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Why Sonablate HIFU? Focal Therapy

How HIFU Works
Focal Therapy

Not all prostate cancers affect the full prostate gland, so you may be wondering why most prostate cancer treatment programs treat the entire gland.

For example, if a physician determined that you had a skin cancer lesion on your hand, would expect them to recommend removing or radiating the entire hand? Probably not. Yet, patients that are diagnosed with prostate cancer are typically offered just that. This is the result of prostate anatomy combined with the limitations of the most common treatments for prostate cancer (e.g. surgery and radiation), which unlike in other forms of organ contained cancer (e.g. breast, kidney, lung, etc.), cannot provide treatment that is limited to a select region of the affected gland. However, there is another option that treats only the affected portion of the prostate; it is commonly referred to as Focal Therapy.

Why HIFU for Focal Therapy?

The goal of Focal Therapy is to preserve as much non-cancerous tissue as possible to reduce or avoid unnecessary adverse effects to quality of life. Sonablate HIFU allows physicians to treat, though super-heating (also known as ablation) of specific regions the size of a grain of rice, while leaving the tissue outside the ablation zone unaffected.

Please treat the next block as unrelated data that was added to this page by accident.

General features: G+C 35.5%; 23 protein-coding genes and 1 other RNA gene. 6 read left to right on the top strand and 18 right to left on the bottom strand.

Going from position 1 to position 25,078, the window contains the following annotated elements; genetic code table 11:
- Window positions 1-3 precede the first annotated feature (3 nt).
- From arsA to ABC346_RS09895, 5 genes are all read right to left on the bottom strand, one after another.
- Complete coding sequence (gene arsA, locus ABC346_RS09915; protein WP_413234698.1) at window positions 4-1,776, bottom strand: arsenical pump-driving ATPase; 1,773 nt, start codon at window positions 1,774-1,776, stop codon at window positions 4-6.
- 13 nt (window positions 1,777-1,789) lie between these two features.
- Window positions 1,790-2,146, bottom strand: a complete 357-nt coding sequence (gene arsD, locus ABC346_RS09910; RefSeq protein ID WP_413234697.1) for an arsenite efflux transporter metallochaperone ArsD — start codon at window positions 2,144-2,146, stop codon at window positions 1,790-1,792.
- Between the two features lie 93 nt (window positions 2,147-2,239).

This allows physicians to obtain a level of accuracy that is not possible with other treatment modalities (e.g. surgery or radiation). This accuracy, along with the patented treatment planning system of the Sonablate® 500, allows physicians to use Sonablate HIFU to provide Focal Therapy for the treatment of prostate cancer.

Studies have shown that focal therapy procedures for the prostate can result in reduced procedure-related side-effects, while also maintaining cancer control that is comparable to other treatment options. A recently published study in Lancet Oncology showed a trifecta rate of 87 percent1 (defined as pad-free/ leak-free continence, erections sufficient for intercourse, and absence of clinically significant disease) at 12 months.

In comparison, research published in the Journal of Clinical Oncology from Memorial Sloan Kettering following patients that had undergone a Radical Prostatectomy reported a 30 percent2 trifecta rate (defined as cancer-free, full continence and potency) at 12 months.

 

1. Ahmed, HU. (2012). The Lancet Oncology. Focal Therapy for Localized Unifocal and Multifocal Prostate Cancer: A Prospective Development Study, 2045(12), 70121-3.

2. Saranchuk, JW. (2005). Journal of Clinical Oncology. Achieving Optimal Outcomes After Radical Prostatectomy. 23, 4146-4151.

 
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